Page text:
U.S. Department of Ag Comes to Billings; Ranchers Say ‘NO’ to Mandatory Animal ID

 

U.S. Department of Ag Comes to Billings; Ranchers Say ‘NO’ to Mandatory Animal ID

The U.S. Department of Agriculture (USDA) Animal and Plant Health Inspection Service (APHIS) came to Billings today to get feedback from ranchers on the 2013 Animal Disease Traceability (ADT) program. Many ranchers from across the region said there is no need for expanding identification for feeder cattle.

“This should be a question of disease prevention and preparation, not a question of identification” said Gilles Stockton, a

Gilles Stockton​

spokesperson for Northern Plains Resource Council and a rancher near Grass Range who’s experienced mandatory ID for his sheep. Northern Plains is a Montana-based conservation and family agriculture group. “If we see a serious disease come to our herds, such as foot and mouth disease, our current systems are not prepared. But expanding ID to feeder cattle isn’t going to change that. What we really need to focus on is preventing disease from getting into our herds, and preparing our nation to respond.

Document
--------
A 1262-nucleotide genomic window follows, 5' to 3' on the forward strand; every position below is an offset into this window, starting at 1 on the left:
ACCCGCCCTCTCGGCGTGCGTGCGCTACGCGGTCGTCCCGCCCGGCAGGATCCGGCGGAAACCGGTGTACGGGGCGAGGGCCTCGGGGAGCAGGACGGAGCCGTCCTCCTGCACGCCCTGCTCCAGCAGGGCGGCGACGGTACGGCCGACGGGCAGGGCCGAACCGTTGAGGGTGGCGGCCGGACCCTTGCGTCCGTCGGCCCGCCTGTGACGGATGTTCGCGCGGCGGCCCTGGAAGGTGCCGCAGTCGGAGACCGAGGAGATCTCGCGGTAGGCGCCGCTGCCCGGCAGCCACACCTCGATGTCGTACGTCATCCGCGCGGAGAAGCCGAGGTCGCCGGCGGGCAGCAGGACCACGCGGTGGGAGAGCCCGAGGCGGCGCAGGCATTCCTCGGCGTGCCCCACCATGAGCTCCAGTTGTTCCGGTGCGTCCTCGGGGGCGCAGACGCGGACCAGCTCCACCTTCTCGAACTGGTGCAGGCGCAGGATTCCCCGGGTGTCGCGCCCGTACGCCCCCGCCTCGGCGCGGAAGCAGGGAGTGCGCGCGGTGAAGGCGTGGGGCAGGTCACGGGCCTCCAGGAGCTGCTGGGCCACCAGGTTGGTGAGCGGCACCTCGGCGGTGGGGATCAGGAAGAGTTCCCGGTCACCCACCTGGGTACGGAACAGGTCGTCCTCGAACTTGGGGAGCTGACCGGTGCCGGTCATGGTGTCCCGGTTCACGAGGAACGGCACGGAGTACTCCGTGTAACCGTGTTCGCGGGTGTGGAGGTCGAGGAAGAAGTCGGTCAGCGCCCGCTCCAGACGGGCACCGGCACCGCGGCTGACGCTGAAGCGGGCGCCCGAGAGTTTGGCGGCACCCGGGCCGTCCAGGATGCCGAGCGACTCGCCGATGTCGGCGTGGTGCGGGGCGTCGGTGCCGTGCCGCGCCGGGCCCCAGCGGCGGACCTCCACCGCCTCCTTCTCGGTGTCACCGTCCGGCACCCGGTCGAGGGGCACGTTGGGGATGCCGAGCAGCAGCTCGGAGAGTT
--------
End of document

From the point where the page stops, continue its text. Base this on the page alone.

“However, the USDA is currently on the table for extreme budget cuts from this administration. If we are serious about protecting the American cattle herd, we need to fund this work and support APHIS to do its critical job.”

The Billings hearing was one of nine nationwide. The USDA will release findings from the hearings in a report in the fall.